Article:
In the months to come I will be finishing up projects I began at the retreat, and embarking on new creations with the ideas ignited at The Ranch and The Workhouse. I'll keep you posted on the results.

Happy making to you all!

Wednesday, September 30, 2015

Autumn ~

Although the sun is high and  hot, the telltale slant of the shadows it casts upon the earth evokes the sense of change.

There’s a shift, a gentle nudge of something different. The air has an undercurrent of….what? Could it be a touch of coolness that I feel? I grasp to keep a hold on summer's sweetness; but the tighter I squeeze, the more I feel it slip through my fingers, like trying to grip water.

The sky is a paler shade of blue, mostly cloudless, with perhaps just a few ribbon-like wisps along the fringe. The trees, once bursting with growth and topped with fragile, verdant tips, have been relentlessly baked by the sun to a deeper, darker green and are cloaked in a layer of dust. Fields painted in pinks, purples, and reds are now crispy and tan. The only color, the hanger-oners, are bright swaths of yellow - beautiful, happy, sunny yellow.

A few weeks ago the thought of winter had me scampering back to summer, the idea too raw. It was too soon. But now, I’ll let my mind wander, just for a moment, in the memory of winter, the frosty snow, the chill of the swirling wind. Still, I rush back, glad to be enveloped by the sun, to feel the air on my arms, and welcome the gentle caress of a warm breeze… thankfully, still warm.

Mother Nature begins her dance of the seasons. She nods to cooler temps; then swings back to Indian summer; then swirls in a little more chill; then back to barefoot pirouettes through the grass. She plays peek-a-boo ~ summer, fall, winter, autumn, winter, Indian summer, fall ~ around and around until finally, yes, finally, we start to welcome the nip in the air and in the wind, the digging out of all things woolly and warm. We breathe in the cool, crisp, fresh air and think okay, I’m ready. She’s smart that way, easing us from one phase to the next. I appreciate her gentleness in these times, in foregoing the abrupt transition.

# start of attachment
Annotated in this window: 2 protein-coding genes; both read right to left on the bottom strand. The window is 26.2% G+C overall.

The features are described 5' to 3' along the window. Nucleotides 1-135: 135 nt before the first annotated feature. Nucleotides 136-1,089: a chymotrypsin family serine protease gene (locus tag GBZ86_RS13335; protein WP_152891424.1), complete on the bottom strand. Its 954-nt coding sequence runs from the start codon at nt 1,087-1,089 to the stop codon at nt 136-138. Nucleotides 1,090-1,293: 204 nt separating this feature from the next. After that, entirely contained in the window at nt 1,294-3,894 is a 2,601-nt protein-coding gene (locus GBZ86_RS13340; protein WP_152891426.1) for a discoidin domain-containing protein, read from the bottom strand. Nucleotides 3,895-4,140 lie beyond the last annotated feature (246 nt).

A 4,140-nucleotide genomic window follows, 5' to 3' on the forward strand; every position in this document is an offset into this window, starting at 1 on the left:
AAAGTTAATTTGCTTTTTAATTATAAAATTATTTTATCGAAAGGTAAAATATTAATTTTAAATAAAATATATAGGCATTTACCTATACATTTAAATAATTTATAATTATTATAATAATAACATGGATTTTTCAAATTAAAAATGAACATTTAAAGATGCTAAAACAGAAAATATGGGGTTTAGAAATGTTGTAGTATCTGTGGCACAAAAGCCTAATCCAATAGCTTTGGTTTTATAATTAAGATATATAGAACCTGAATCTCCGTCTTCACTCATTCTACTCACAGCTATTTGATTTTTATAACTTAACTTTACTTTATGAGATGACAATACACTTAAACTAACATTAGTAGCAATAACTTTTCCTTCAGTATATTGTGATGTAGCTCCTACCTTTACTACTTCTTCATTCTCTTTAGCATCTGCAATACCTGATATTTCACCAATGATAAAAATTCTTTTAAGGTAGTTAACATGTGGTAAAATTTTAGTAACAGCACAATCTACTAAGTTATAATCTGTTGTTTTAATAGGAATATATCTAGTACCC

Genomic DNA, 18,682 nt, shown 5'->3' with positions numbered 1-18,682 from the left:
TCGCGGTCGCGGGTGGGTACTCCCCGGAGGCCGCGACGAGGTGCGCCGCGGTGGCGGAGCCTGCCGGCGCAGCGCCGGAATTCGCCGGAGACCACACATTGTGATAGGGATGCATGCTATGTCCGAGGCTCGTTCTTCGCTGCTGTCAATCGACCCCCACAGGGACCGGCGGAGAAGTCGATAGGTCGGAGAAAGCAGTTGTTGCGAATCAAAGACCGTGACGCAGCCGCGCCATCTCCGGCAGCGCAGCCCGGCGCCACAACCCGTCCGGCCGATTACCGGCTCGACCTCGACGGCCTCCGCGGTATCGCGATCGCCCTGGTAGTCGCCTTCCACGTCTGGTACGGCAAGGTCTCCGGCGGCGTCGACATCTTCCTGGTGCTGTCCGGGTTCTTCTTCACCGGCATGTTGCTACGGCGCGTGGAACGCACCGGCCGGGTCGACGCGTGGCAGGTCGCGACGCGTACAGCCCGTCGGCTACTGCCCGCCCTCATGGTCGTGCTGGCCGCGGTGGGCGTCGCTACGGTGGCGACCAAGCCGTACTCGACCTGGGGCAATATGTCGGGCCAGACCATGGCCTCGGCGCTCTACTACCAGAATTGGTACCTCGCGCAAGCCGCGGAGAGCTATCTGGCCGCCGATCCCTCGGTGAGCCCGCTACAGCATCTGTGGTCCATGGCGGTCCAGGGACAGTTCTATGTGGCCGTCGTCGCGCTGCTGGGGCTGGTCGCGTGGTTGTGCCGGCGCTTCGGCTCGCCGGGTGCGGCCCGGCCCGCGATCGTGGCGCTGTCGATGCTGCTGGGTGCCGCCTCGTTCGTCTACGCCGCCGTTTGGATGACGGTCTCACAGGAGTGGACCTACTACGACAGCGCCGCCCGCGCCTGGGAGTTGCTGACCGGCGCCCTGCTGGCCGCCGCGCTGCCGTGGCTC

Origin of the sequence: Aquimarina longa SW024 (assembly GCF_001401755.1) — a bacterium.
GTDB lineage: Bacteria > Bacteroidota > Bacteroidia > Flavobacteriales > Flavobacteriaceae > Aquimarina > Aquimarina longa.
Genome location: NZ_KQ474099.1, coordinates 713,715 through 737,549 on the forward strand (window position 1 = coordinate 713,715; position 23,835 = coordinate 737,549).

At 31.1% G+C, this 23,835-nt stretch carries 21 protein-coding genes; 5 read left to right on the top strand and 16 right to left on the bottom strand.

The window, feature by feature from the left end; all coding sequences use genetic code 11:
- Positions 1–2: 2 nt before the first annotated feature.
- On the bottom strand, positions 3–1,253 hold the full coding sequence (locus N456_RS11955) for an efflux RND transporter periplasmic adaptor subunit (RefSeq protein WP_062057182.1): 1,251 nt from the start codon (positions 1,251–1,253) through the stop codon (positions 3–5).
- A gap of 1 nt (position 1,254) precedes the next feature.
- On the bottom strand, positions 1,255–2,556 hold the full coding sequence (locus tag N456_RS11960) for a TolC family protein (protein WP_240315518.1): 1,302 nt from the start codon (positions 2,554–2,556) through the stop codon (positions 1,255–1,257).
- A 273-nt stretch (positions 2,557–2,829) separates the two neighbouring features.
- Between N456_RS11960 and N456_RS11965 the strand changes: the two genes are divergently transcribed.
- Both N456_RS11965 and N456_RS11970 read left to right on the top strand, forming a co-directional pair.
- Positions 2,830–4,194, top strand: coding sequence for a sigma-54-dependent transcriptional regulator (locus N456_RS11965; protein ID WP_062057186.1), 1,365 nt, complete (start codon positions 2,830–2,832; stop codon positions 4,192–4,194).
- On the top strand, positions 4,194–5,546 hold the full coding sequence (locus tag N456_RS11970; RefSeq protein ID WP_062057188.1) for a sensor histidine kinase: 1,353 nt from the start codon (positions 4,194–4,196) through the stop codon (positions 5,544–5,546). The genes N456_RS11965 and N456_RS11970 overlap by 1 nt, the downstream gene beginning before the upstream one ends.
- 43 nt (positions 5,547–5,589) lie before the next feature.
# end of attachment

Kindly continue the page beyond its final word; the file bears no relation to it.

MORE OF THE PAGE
But for now, I’ll embrace the lingering vestiges of my Indian summer; smell the yellow sage; feel the sun's rays on my bare skin; bask in the light streaming from its new angle in the sky, even if only for today, for now. That’s good enough for me.

What are you doing during this transition? Picking pumpkins and tidying up your garden? Here's what I've been up to. Autumnal colors for a new Alabama Chanin outfit.

First phase, pinned together. 

Initial stitching of panels finished. Adding layers of leaves.

Final skirt and t-shirt. Notice the tiny leaves on the sleeve?

Here's a more detailed shot. I used variegated floss for the chain stitch around the larger leaves; cream button craft thread in the running stitch to applique the medium leaves; and a single strand of burgundy button craft thread to whip stitch applique the smaller leaves.